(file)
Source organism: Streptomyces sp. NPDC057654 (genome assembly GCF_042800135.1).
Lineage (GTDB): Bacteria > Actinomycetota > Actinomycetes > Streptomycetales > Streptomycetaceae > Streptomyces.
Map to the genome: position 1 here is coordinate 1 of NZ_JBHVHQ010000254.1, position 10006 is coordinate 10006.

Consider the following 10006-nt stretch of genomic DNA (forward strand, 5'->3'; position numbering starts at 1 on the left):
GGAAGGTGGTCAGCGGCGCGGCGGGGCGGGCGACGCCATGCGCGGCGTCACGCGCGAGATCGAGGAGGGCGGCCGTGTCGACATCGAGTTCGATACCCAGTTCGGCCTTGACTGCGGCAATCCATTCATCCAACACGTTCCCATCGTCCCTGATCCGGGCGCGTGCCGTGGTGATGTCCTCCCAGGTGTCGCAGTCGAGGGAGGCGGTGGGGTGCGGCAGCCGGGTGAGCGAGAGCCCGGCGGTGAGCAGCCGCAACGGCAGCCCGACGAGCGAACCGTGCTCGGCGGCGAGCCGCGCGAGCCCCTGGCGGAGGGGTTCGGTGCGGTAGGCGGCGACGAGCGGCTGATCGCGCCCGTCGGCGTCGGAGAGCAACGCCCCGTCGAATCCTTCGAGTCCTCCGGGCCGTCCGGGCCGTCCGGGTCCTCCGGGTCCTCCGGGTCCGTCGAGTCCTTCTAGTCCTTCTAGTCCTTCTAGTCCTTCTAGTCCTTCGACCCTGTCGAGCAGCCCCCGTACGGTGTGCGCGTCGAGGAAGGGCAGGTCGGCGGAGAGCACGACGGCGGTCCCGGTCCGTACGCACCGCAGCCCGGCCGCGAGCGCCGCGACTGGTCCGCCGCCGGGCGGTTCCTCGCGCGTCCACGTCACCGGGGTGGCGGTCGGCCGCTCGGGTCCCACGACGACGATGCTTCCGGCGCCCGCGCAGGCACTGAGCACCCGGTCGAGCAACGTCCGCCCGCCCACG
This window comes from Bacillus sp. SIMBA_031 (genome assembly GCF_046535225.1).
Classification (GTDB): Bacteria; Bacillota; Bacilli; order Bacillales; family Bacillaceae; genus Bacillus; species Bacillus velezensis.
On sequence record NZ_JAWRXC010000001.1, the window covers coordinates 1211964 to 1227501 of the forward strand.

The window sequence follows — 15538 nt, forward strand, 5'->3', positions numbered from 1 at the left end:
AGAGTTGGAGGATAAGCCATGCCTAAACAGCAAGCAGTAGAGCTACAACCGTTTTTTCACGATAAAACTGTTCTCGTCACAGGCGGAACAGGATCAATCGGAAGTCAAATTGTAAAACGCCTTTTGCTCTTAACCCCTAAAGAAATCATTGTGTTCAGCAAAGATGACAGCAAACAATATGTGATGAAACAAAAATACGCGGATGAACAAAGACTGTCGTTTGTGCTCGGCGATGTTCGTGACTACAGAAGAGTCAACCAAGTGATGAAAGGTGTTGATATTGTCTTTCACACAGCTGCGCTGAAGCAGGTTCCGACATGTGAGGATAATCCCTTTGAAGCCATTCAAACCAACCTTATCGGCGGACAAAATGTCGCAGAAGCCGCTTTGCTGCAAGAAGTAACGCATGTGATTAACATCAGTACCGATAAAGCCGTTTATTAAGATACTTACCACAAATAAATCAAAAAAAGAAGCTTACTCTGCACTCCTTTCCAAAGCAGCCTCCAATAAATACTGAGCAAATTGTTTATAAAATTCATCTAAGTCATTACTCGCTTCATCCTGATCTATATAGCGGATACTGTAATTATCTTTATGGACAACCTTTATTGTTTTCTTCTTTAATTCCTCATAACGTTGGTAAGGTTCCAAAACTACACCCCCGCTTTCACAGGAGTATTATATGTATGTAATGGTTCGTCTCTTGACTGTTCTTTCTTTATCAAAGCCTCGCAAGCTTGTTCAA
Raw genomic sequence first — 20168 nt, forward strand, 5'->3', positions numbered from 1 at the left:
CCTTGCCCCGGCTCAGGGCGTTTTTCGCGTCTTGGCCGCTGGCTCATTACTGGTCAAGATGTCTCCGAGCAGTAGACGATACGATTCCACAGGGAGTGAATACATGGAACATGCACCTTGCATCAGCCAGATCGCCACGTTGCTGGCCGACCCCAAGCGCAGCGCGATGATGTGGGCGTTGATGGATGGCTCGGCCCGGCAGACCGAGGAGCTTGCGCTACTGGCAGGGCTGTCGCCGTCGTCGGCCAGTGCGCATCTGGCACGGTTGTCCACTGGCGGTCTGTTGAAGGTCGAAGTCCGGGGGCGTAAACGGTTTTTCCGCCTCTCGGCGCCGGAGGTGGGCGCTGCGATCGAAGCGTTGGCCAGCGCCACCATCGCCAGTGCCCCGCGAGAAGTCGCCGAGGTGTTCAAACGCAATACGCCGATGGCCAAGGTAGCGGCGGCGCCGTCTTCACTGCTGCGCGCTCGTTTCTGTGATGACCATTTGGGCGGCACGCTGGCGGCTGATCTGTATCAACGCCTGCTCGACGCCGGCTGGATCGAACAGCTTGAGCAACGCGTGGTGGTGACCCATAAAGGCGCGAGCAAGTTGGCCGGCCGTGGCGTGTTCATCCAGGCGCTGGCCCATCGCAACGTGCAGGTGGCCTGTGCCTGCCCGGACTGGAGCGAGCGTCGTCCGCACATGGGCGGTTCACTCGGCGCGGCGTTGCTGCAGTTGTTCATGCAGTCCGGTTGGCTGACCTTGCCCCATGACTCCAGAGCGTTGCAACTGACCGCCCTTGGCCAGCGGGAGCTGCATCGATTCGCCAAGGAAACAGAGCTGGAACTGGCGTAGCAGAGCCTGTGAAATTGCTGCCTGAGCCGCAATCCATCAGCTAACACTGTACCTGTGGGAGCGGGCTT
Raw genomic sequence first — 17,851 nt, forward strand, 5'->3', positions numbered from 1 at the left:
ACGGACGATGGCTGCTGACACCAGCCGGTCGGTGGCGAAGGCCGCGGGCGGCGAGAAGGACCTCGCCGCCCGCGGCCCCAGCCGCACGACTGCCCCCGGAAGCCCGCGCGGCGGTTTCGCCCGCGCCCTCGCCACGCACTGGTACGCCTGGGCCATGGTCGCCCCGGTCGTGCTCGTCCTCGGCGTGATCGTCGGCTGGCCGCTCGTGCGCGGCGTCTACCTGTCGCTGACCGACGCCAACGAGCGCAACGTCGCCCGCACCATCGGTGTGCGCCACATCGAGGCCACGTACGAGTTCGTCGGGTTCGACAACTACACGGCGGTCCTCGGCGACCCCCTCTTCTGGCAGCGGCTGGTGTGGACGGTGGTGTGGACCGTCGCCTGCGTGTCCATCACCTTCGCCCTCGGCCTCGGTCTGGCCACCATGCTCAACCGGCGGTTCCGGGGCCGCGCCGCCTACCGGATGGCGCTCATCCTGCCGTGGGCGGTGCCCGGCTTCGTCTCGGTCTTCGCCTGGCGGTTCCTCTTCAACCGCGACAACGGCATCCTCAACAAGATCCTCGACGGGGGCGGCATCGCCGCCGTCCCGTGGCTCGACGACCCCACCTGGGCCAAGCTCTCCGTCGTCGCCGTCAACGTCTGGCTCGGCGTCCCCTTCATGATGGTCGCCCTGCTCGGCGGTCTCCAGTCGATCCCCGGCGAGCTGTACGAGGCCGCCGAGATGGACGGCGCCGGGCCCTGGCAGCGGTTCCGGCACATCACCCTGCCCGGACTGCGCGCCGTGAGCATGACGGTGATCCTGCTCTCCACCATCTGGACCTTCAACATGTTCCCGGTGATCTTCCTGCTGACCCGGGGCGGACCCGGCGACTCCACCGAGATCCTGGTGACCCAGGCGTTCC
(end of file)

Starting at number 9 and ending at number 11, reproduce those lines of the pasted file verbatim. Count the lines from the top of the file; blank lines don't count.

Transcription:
The window sequence follows — 15538 nt, forward strand, 5'->3', positions numbered from 1 at the left end:
AGAGTTGGAGGATAAGCCATGCCTAAACAGCAAGCAGTAGAGCTACAACCGTTTTTTCACGATAAAACTGTTCTCGTCACAGGCGGAACAGGATCAATCGGAAGTCAAATTGTAAAACGCCTTTTGCTCTTAACCCCTAAAGAAATCATTGTGTTCAGCAAAGATGACAGCAAACAATATGTGATGAAACAAAAATACGCGGATGAACAAAGACTGTCGTTTGTGCTCGGCGATGTTCGTGACTACAGAAGAGTCAACCAAGTGATGAAAGGTGTTGATATTGTCTTTCACACAGCTGCGCTGAAGCAGGTTCCGACATGTGAGGATAATCCCTTTGAAGCCATTCAAACCAACCTTATCGGCGGACAAAATGTCGCAGAAGCCGCTTTGCTGCAAGAAGTAACGCATGTGATTAACATCAGTACCGATAAAGCCGTTTATTAAGATACTTACCACAAATAAATCAAAAAAAGAAGCTTACTCTGCACTCCTTTCCAAAGCAGCCTCCAATAAATACTGAGCAAATTGTTTATAAAATTCATCTAAGTCATTACTCGCTTCATCCTGATCTATATAGCGGATACTGTAATTATCTTTATGGACAACCTTTATTGTTTTCTTCTTTAATTCCTCATAACGTTGGTAAGGTTCCAAAACTACACCCCCGCTTTCACAGGAGTATTATATGTATGTAATGGTTCGTCTCTTGACTGTTCTTTCTTTATCAAAGCCTCGCAAGCTTGTTCAA
Raw genomic sequence first — 20168 nt, forward strand, 5'->3', positions numbered from 1 at the left: